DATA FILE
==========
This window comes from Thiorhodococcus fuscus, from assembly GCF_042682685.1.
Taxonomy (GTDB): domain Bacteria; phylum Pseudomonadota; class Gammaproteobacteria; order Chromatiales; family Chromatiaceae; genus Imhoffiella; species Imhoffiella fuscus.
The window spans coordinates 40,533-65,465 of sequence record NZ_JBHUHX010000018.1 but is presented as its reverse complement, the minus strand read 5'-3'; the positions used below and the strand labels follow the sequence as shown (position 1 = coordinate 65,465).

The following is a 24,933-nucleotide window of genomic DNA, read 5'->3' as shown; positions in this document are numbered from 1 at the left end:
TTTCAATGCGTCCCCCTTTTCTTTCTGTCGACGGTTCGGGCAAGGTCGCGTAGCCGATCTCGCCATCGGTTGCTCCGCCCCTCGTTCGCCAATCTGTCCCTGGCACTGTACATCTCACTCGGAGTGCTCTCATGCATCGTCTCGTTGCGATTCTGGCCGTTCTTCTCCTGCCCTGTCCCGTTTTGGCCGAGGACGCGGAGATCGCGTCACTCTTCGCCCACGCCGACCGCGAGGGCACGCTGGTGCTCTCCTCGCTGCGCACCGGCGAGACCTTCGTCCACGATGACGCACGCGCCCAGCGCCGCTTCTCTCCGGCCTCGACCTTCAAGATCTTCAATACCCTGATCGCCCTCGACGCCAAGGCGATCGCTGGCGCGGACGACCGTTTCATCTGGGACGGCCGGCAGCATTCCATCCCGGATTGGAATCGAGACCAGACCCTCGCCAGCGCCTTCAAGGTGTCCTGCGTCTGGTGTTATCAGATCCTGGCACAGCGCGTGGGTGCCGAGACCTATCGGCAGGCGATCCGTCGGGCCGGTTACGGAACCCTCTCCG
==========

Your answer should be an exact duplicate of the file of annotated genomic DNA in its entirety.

This window comes from Thiorhodococcus fuscus, from assembly GCF_042682685.1.
Taxonomy (GTDB): domain Bacteria; phylum Pseudomonadota; class Gammaproteobacteria; order Chromatiales; family Chromatiaceae; genus Imhoffiella; species Imhoffiella fuscus.
The window spans coordinates 40,533-65,465 of sequence record NZ_JBHUHX010000018.1 but is presented as its reverse complement, the minus strand read 5'-3'; the positions used below and the strand labels follow the sequence as shown (position 1 = coordinate 65,465).

The following is a 24,933-nucleotide window of genomic DNA, read 5'->3' as shown; positions in this document are numbered from 1 at the left end:
TTTCAATGCGTCCCCCTTTTCTTTCTGTCGACGGTTCGGGCAAGGTCGCGTAGCCGATCTCGCCATCGGTTGCTCCGCCCCTCGTTCGCCAATCTGTCCCTGGCACTGTACATCTCACTCGGAGTGCTCTCATGCATCGTCTCGTTGCGATTCTGGCCGTTCTTCTCCTGCCCTGTCCCGTTTTGGCCGAGGACGCGGAGATCGCGTCACTCTTCGCCCACGCCGACCGCGAGGGCACGCTGGTGCTCTCCTCGCTGCGCACCGGCGAGACCTTCGTCCACGATGACGCACGCGCCCAGCGCCGCTTCTCTCCGGCCTCGACCTTCAAGATCTTCAATACCCTGATCGCCCTCGACGCCAAGGCGATCGCTGGCGCGGACGACCGTTTCATCTGGGACGGCCGGCAGCATTCCATCCCGGATTGGAATCGAGACCAGACCCTCGCCAGCGCCTTCAAGGTGTCCTGCGTCTGGTGTTATCAGATCCTGGCACAGCGCGTGGGTGCCGAGACCTATCGGCAGGCGATCCGTCGGGCCGGTTACGGAACCCTCTCCG